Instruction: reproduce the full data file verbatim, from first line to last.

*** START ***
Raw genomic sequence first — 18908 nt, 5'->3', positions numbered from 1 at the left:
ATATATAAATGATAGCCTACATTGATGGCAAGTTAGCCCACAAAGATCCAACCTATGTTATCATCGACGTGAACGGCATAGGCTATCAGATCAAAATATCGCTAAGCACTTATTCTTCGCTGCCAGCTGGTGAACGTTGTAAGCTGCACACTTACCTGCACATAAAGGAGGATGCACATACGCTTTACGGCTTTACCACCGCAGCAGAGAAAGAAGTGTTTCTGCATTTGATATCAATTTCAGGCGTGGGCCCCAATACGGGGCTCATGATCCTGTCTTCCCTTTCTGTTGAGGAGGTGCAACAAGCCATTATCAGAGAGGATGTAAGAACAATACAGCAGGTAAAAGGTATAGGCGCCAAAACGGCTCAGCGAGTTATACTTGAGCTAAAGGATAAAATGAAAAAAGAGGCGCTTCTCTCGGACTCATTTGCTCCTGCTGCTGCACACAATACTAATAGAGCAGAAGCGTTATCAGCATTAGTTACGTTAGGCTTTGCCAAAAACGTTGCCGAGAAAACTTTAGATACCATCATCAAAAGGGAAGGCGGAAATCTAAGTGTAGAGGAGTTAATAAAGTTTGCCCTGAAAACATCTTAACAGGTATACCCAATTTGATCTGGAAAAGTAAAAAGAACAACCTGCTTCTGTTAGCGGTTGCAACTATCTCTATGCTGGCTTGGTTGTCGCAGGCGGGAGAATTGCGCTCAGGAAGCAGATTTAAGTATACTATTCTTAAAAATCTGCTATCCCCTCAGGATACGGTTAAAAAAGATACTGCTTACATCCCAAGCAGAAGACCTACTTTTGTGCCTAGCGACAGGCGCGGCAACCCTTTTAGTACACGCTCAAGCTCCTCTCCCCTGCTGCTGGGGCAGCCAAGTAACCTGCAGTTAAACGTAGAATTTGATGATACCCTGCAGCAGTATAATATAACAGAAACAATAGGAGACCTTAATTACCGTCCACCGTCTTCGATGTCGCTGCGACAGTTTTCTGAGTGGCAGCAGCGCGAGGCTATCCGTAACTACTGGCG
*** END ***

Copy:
Raw genomic sequence first — 18908 nt, 5'->3', positions numbered from 1 at the left:
ATATATAAATGATAGCCTACATTGATGGCAAGTTAGCCCACAAAGATCCAACCTATGTTATCATCGACGTGAACGGCATAGGCTATCAGATCAAAATATCGCTAAGCACTTATTCTTCGCTGCCAGCTGGTGAACGTTGTAAGCTGCACACTTACCTGCACATAAAGGAGGATGCACATACGCTTTACGGCTTTACCACCGCAGCAGAGAAAGAAGTGTTTCTGCATTTGATATCAATTTCAGGCGTGGGCCCCAATACGGGGCTCATGATCCTGTCTTCCCTTTCTGTTGAGGAGGTGCAACAAGCCATTATCAGAGAGGATGTAAGAACAATACAGCAGGTAAAAGGTATAGGCGCCAAAACGGCTCAGCGAGTTATACTTGAGCTAAAGGATAAAATGAAAAAAGAGGCGCTTCTCTCGGACTCATTTGCTCCTGCTGCTGCACACAATACTAATAGAGCAGAAGCGTTATCAGCATTAGTTACGTTAGGCTTTGCCAAAAACGTTGCCGAGAAAACTTTAGATACCATCATCAAAAGGGAAGGCGGAAATCTAAGTGTAGAGGAGTTAATAAAGTTTGCCCTGAAAACATCTTAACAGGTATACCCAATTTGATCTGGAAAAGTAAAAAGAACAACCTGCTTCTGTTAGCGGTTGCAACTATCTCTATGCTGGCTTGGTTGTCGCAGGCGGGAGAATTGCGCTCAGGAAGCAGATTTAAGTATACTATTCTTAAAAATCTGCTATCCCCTCAGGATACGGTTAAAAAAGATACTGCTTACATCCCAAGCAGAAGACCTACTTTTGTGCCTAGCGACAGGCGCGGCAACCCTTTTAGTACACGCTCAAGCTCCTCTCCCCTGCTGCTGGGGCAGCCAAGTAACCTGCAGTTAAACGTAGAATTTGATGATACCCTGCAGCAGTATAATATAACAGAAACAATAGGAGACCTTAATTACCGTCCACCGTCTTCGATGTCGCTGCGACAGTTTTCTGAGTGGCAGCAGCGCGAGGCTATCCGTAACTACTGGCG